Sebastian Vettel has become the youngest triple world champion in Formula One history after finishing in sixth place in a classic Brazilian Grand Prix.
Vettel recovered from a collision with Bruno Senna on the opening lap which left him at the back of the field to take the title by just three points from Fernando Alonso.
With Alonso finishing second, a seventh place was all Vettel needed to take his third successive championship, making him only the third driver in Formula One history to achieve the feat.
Jenson Button took his third win of the season after Nico Hulkenberg and Lewis Hamilton collided when battling for the lead on lap 54.
With rain hitting the Interlagos circuit shortly before the start, the race began on a greasy track. Hamilton made a good start from pole, but Felipe Massa made the best start in the difficult conditions and moved from fifth to second.
Button quickly regained second place from Massa, but further back there was carnage, as Bruno Senna and Vettel collided into turn four, with Senna being eliminated and the Red Bull suffering damage to its exhaust.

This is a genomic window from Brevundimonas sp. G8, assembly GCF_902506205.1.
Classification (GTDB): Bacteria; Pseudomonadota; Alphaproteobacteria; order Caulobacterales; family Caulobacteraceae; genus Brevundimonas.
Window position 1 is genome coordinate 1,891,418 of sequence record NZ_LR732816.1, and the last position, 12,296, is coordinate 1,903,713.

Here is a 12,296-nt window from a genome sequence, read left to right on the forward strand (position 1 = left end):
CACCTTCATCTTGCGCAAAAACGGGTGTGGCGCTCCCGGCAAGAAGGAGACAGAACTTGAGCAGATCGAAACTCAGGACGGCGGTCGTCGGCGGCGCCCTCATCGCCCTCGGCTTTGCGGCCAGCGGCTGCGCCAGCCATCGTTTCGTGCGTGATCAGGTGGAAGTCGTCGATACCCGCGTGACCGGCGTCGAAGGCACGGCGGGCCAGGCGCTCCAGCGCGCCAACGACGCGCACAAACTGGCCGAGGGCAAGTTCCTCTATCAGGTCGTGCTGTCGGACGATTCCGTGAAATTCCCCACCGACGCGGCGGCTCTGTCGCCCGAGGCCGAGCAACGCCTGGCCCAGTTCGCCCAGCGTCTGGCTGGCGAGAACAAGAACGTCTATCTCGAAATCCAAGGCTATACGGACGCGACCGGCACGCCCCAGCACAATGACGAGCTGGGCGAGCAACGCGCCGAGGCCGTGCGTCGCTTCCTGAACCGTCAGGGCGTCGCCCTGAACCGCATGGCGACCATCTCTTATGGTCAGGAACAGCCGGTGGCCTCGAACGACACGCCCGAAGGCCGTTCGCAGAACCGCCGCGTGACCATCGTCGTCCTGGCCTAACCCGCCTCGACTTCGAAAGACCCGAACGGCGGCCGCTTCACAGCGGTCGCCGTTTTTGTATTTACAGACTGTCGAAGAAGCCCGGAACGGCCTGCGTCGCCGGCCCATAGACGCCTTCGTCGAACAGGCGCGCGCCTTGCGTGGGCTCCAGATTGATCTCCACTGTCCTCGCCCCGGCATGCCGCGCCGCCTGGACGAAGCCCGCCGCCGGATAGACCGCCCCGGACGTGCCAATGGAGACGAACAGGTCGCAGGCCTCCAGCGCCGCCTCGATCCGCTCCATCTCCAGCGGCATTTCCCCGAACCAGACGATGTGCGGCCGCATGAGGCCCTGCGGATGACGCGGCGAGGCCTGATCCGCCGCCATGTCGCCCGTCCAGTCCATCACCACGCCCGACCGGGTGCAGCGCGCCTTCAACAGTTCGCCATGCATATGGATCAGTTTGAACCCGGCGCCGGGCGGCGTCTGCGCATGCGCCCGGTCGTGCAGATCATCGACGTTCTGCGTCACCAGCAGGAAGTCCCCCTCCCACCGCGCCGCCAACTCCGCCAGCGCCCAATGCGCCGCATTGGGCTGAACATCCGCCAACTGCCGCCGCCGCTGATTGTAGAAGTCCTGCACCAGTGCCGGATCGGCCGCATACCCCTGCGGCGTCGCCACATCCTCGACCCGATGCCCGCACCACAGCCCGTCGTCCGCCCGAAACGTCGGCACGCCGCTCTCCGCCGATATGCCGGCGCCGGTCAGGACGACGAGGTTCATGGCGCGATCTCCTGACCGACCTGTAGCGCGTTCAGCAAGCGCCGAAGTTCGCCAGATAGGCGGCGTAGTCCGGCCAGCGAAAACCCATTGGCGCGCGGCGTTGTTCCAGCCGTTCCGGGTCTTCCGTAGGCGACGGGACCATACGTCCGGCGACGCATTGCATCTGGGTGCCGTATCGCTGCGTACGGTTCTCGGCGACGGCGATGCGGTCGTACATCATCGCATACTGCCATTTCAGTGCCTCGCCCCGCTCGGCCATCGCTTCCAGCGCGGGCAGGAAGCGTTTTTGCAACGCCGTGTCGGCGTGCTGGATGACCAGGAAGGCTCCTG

Somehow Vettel was able to continue without pitting, and set about making his way back up through the field.
Alonso had to finish on the podium to have any chance of winning the championship, and at the start of lap two pulled off a stunning overtake on both Massa and Mark Webber at the Senna-S to take third place.
But Alonso only managed to stay in a podium position for three laps, as a mistake at the Senna-S on lap five forced him off the track and allowed Nico Hulkenberg, who had passed both Webber and Massa, to move into third.
Meanwhile with the track conditions worsening, Vettel made rapid progress back through the field, and by lap eight had already made his way back into seventh position.
Out front a battle for the lead developed between the two McLarens, with Button putting intense pressure on his teammate, and on lap eight he got his reward when Hamilton ran wide into turn 5, allowing Button to move into the lead.
By now the track had become treacherous, Romain Grosjean finding that out to his cost as he spun into the wall at Mergulho, and nearly all of the frontrunners pitted for intermediates.